The origins of Aerosmith can be traced to the late 1960s in Sunapee, New Hampshire.Steven Tyler was a drummer and vocalist originally from Yonkers, New York, who had been in a series of relatively unsuccessful bands such as The Vic Tallarico Orchestra, The Strangeurs/Chain Reaction, The Chain, Fox Chase, and William Proud. In 1969, while vacationing in Sunapee, he met Joe Perry, who was at the time washing dishes at the Anchorage in Sunapee Harbor, and playing in a band called the Jam Band with bassist Tom Hamilton and drummer David “Pudge” Scott. This meeting would eventually lead to the formation of Aerosmith.
Hamilton and Perry moved to Boston, Massachusetts in September . There they met Joey Kramer, a drummer also from Yonkers, New York who had also known Steven Tyler, with whom he had always hoped to play in a band.Kramer, a Berklee College of Music student, decided to quit school to join the band. In October 1970, they met up once again with Steven Tyler, who had been a drummer and backup singer, but adamantly refused to play drums in this band, insisting he would only take part if he could be the frontman and lead vocalist.The others agreed, and Aerosmith was born. The band took the name Aerosmith, suggested by drummer Joey Kramer, after considering The Hookers and Spike Jones.
As said, the members of the band used to sit around every afternoon getting stoned and watching Three Stooges reruns. One day, they had a post-Stooges meeting to try to come up with a name. Kramer volunteered that when he was in school he would write the word Aerosmith all over his notebooks. The name had popped into his head after listening to Harry Nilsson’s album Aerial Ballet, an homage to Nilsson’s grandparents’ aerial circus act, that featured jacket art of a circus performer jumping out of a biplane. Initially, Kramer’s bandmates were nonplussed; they all thought he was referring to the boring Sinclair Lewis novel they were forced to read in high school English class. “No, not Arrowsmith,” Kramer explained. “A-E-R-O…Aerosmith.”
The band added Ray Tabano, a childhood friend of Tyler, as rhythm guitarist and began playing local shows. In 1971, Tabano was replaced by Brad Whitford, who also attended the Berklee School of Music and was formerly of the band Earth Inc. Other than a period from July 1979 to April 1984, the line-up of Tyler, Perry, Hamilton, Kramer, and Whitford has stayed the same.
“Come Together” is a song by The Beatles written by John Lennon and credited to Lennon–McCartney. The song is the opening track on The Beatles’ September 1969 album Abbey Road.
The song’s history began when Lennon was inspired by Timothy Leary’s campaign for governor of California titled “Come together, join the party” against Ronald Reagan, which promptly ended when Leary was sent to prison for possession of marijuana. It has been speculated that each verse refers cryptically to each of The Beatles (e.g. “he’s one holy roller” allegedly refers to the spiritually inclined George Harrison; “he got monkey finger, he shoot Coca-Cola” to Ringo, the funny Beatle; “he got Ono sideboard, he one spinal cracker” to Lennon himself; and “got to be good-looking ’cause he’s so hard to see” to Paul); however, it has also been suggested that the song has only a single “pariah-like protagonist” and Lennon was “painting another sardonic self-portrait”.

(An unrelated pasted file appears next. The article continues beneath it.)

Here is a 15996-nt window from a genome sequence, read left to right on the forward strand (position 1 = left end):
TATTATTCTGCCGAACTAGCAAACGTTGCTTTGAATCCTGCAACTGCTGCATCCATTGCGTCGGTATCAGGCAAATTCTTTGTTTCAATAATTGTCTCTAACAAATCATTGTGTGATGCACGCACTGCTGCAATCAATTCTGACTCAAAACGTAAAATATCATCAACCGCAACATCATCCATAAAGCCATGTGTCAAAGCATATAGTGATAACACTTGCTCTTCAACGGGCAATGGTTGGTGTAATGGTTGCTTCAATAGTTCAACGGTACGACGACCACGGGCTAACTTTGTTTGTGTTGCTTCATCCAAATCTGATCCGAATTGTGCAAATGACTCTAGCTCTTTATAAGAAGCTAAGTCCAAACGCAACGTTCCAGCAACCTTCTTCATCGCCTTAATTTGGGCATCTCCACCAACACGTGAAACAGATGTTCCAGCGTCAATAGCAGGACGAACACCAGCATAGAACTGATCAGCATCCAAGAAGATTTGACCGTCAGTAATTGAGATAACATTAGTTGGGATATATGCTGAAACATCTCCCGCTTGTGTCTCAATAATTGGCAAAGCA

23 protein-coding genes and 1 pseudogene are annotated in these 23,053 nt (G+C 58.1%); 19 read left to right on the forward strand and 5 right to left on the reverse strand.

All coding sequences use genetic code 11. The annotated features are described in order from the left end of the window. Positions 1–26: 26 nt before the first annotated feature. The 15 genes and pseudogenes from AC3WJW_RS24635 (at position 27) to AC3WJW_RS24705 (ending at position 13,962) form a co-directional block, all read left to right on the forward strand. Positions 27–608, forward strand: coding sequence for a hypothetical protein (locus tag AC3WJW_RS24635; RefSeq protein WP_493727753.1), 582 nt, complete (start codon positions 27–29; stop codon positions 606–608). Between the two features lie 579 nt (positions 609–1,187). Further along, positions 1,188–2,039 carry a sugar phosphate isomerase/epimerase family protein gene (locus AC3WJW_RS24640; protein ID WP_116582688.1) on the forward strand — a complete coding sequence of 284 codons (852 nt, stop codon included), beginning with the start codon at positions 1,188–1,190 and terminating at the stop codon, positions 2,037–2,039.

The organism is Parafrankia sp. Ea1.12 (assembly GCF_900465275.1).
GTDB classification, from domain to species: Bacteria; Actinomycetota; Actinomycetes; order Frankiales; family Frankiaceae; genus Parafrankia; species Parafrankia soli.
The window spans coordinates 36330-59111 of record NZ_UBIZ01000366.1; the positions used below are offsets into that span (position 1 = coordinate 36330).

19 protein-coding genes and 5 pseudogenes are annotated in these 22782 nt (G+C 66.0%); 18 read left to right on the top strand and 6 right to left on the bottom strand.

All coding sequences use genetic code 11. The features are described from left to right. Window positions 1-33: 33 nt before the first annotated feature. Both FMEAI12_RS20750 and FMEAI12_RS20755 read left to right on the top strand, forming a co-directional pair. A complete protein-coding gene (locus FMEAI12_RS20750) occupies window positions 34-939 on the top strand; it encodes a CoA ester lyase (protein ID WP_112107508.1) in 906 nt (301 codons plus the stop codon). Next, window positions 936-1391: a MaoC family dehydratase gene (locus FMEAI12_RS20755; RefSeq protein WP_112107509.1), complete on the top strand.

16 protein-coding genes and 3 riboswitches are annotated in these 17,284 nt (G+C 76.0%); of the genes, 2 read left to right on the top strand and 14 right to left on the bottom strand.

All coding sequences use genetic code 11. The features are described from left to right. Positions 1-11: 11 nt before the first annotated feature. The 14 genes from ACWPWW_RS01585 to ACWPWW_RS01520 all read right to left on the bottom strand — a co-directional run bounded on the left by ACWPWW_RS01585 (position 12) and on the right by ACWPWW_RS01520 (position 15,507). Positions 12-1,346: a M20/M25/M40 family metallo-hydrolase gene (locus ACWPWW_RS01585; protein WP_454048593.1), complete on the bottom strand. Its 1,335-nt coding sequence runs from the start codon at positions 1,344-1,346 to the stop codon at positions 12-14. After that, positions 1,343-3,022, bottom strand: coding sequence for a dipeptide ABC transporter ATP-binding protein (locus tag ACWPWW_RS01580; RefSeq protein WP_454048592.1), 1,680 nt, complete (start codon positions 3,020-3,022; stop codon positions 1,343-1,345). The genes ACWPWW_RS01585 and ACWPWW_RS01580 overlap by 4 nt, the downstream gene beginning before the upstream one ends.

In 1973, “Come Together” was the subject of a lawsuit brought against Lennon by Big Seven Music Corp. (owned by Morris Levy) who was the publisher of Chuck Berry’s “You Can’t Catch Me”. Levy contended that it sounded similar musically to Berry’s original and shared some lyrics (Lennon sang “Here come ol’ flattop, he come groovin’ up slowly” and Berry’s had sung “Here come a flattop, he was movin’ up with me”). Before recording, Lennon and McCartney deliberately slowed the song down and added a heavy bass riff in order to make the song more original. After settling out of court, Lennon promised to record three other songs owned by Levy. “You Can’t Catch Me” and “Ya Ya” were released on Lennon’s 1975 album Rock ‘n’ Roll, but the third, “Angel Baby”, remained unreleased until after Lennon’s death. Levy again sued Lennon for breach of contract, and was eventually awarded $6,795. Lennon countersued after Levy released an album of Lennon material using tapes that were in his possession and was eventually awarded $84,912.96.
American hard rock band Aerosmith performed one of the first and most successful cover versions of “Come Together”. It was recorded in 1978 and appeared in the movie and on the soundtrack to the film Sgt. Pepper’s Lonely Hearts Club Band, in which the band also appeared. The single was an immediate success, reaching #23 on the Billboard Hot 100, following on the heels of a string of Top 40 hits for the band in the mid-1970s. However it would be the last Top 40 hit for the band for nearly a decade.http://djallyn.org/media/aerosmith-come-together.mp4
Here come old flat top
He come groovin’ up slowly
He got joo joo eyeball
He one holy roller
He got hair down to his knee
Got to be a joker he just do what he please
He wear no shoeshine
He got toe jam football
He got monkey finger
He shoot Coca Cola
He say I know you, you know me
One thing I can tell you is you got to be free
He bag production
He got walrus gumboot
He got Ono sideboard
He one spinal cracker
He got feet down below his knee
Hold you in his arms yeah, you can feel his disease
He roller coaster
He got early warning
He got muddy water
He one mojo filter
He say one and one and one is three
Got to be good lookin’ ’cause he’s so hard to see
- Audio from the 1978 soundtrack album, Sgt. Pepper’s Lonely Hearts Club Band: